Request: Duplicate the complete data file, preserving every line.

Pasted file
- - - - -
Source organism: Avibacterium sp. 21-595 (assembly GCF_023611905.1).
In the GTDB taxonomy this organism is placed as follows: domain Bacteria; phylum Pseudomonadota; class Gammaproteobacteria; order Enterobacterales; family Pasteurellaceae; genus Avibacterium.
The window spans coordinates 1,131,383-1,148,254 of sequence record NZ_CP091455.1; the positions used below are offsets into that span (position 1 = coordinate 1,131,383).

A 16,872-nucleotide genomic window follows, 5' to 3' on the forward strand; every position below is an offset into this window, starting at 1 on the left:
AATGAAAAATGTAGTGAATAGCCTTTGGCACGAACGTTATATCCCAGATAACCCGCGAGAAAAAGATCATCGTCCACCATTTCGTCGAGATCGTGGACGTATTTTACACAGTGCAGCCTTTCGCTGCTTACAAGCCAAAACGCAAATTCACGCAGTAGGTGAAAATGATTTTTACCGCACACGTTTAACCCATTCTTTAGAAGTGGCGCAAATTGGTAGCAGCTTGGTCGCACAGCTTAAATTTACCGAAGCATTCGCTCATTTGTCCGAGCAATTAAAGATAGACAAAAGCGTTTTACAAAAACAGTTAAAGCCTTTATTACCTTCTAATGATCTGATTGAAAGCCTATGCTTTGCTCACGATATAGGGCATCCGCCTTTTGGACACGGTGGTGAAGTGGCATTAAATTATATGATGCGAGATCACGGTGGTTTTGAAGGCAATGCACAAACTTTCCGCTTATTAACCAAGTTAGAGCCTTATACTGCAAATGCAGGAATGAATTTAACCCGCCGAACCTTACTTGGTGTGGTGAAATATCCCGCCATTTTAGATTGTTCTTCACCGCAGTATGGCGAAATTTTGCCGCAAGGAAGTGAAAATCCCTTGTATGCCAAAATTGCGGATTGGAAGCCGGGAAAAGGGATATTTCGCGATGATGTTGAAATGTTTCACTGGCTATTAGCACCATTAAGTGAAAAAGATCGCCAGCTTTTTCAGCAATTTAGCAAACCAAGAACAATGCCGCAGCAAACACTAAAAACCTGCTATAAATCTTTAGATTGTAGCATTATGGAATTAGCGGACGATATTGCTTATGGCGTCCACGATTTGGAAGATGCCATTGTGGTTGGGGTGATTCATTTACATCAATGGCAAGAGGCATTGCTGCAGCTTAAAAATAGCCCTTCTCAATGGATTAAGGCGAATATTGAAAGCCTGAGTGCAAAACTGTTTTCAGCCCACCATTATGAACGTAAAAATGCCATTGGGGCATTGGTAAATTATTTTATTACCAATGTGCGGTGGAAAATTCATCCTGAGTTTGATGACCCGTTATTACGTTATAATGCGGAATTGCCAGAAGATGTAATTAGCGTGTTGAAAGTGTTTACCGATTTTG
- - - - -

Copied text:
Source organism: Avibacterium sp. 21-595 (assembly GCF_023611905.1).
In the GTDB taxonomy this organism is placed as follows: domain Bacteria; phylum Pseudomonadota; class Gammaproteobacteria; order Enterobacterales; family Pasteurellaceae; genus Avibacterium.
The window spans coordinates 1,131,383-1,148,254 of sequence record NZ_CP091455.1; the positions used below are offsets into that span (position 1 = coordinate 1,131,383).

A 16,872-nucleotide genomic window follows, 5' to 3' on the forward strand; every position below is an offset into this window, starting at 1 on the left:
AATGAAAAATGTAGTGAATAGCCTTTGGCACGAACGTTATATCCCAGATAACCCGCGAGAAAAAGATCATCGTCCACCATTTCGTCGAGATCGTGGACGTATTTTACACAGTGCAGCCTTTCGCTGCTTACAAGCCAAAACGCAAATTCACGCAGTAGGTGAAAATGATTTTTACCGCACACGTTTAACCCATTCTTTAGAAGTGGCGCAAATTGGTAGCAGCTTGGTCGCACAGCTTAAATTTACCGAAGCATTCGCTCATTTGTCCGAGCAATTAAAGATAGACAAAAGCGTTTTACAAAAACAGTTAAAGCCTTTATTACCTTCTAATGATCTGATTGAAAGCCTATGCTTTGCTCACGATATAGGGCATCCGCCTTTTGGACACGGTGGTGAAGTGGCATTAAATTATATGATGCGAGATCACGGTGGTTTTGAAGGCAATGCACAAACTTTCCGCTTATTAACCAAGTTAGAGCCTTATACTGCAAATGCAGGAATGAATTTAACCCGCCGAACCTTACTTGGTGTGGTGAAATATCCCGCCATTTTAGATTGTTCTTCACCGCAGTATGGCGAAATTTTGCCGCAAGGAAGTGAAAATCCCTTGTATGCCAAAATTGCGGATTGGAAGCCGGGAAAAGGGATATTTCGCGATGATGTTGAAATGTTTCACTGGCTATTAGCACCATTAAGTGAAAAAGATCGCCAGCTTTTTCAGCAATTTAGCAAACCAAGAACAATGCCGCAGCAAACACTAAAAACCTGCTATAAATCTTTAGATTGTAGCATTATGGAATTAGCGGACGATATTGCTTATGGCGTCCACGATTTGGAAGATGCCATTGTGGTTGGGGTGATTCATTTACATCAATGGCAAGAGGCATTGCTGCAGCTTAAAAATAGCCCTTCTCAATGGATTAAGGCGAATATTGAAAGCCTGAGTGCAAAACTGTTTTCAGCCCACCATTATGAACGTAAAAATGCCATTGGGGCATTGGTAAATTATTTTATTACCAATGTGCGGTGGAAAATTCATCCTGAGTTTGATGACCCGTTATTACGTTATAATGCGGAATTGCCAGAAGATGTAATTAGCGTGTTGAAAGTGTTTACCGATTTTG